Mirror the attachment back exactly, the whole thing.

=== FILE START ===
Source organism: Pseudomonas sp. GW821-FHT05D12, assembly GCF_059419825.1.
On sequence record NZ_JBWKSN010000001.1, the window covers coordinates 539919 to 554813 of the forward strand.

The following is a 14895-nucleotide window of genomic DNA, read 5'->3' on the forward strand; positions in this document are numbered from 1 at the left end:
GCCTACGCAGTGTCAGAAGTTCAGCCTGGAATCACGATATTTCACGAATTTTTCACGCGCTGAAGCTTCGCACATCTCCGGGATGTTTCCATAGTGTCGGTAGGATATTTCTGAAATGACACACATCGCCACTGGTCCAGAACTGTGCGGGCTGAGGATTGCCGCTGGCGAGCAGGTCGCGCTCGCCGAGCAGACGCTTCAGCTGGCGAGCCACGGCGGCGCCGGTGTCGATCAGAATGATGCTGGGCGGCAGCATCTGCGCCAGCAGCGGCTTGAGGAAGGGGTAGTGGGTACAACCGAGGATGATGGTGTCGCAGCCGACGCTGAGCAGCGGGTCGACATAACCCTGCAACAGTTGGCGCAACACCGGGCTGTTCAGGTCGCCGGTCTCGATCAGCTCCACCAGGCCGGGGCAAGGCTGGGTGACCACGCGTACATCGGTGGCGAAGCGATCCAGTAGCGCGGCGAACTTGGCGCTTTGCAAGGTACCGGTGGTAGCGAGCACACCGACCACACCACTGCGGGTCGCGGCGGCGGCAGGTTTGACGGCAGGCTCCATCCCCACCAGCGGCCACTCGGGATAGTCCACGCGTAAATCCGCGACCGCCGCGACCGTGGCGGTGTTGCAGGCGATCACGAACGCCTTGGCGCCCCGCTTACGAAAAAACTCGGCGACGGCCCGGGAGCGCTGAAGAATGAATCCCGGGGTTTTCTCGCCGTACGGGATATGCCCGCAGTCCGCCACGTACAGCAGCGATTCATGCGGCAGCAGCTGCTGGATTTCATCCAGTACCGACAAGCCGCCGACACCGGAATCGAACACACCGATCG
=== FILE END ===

Source organism: Pseudomonas sp. GW821-FHT05D12, assembly GCF_059419825.1.
On sequence record NZ_JBWKSN010000001.1, the window covers coordinates 539919 to 554813 of the forward strand.

The following is a 14895-nucleotide window of genomic DNA, read 5'->3' on the forward strand; positions in this document are numbered from 1 at the left end:
GCCTACGCAGTGTCAGAAGTTCAGCCTGGAATCACGATATTTCACGAATTTTTCACGCGCTGAAGCTTCGCACATCTCCGGGATGTTTCCATAGTGTCGGTAGGATATTTCTGAAATGACACACATCGCCACTGGTCCAGAACTGTGCGGGCTGAGGATTGCCGCTGGCGAGCAGGTCGCGCTCGCCGAGCAGACGCTTCAGCTGGCGAGCCACGGCGGCGCCGGTGTCGATCAGAATGATGCTGGGCGGCAGCATCTGCGCCAGCAGCGGCTTGAGGAAGGGGTAGTGGGTACAACCGAGGATGATGGTGTCGCAGCCGACGCTGAGCAGCGGGTCGACATAACCCTGCAACAGTTGGCGCAACACCGGGCTGTTCAGGTCGCCGGTCTCGATCAGCTCCACCAGGCCGGGGCAAGGCTGGGTGACCACGCGTACATCGGTGGCGAAGCGATCCAGTAGCGCGGCGAACTTGGCGCTTTGCAAGGTACCGGTGGTAGCGAGCACACCGACCACACCACTGCGGGTCGCGGCGGCGGCAGGTTTGACGGCAGGCTCCATCCCCACCAGCGGCCACTCGGGATAGTCCACGCGTAAATCCGCGACCGCCGCGACCGTGGCGGTGTTGCAGGCGATCACGAACGCCTTGGCGCCCCGCTTACGAAAAAACTCGGCGACGGCCCGGGAGCGCTGAAGAATGAATCCCGGGGTTTTCTCGCCGTACGGGATATGCCCGCAGTCCGCCACGTACAGCAGCGATTCATGCGGCAGCAGCTGCTGGATTTCATCCAGTACCGACAAGCCGCCGACACCGGAATCGAACACACCGATCG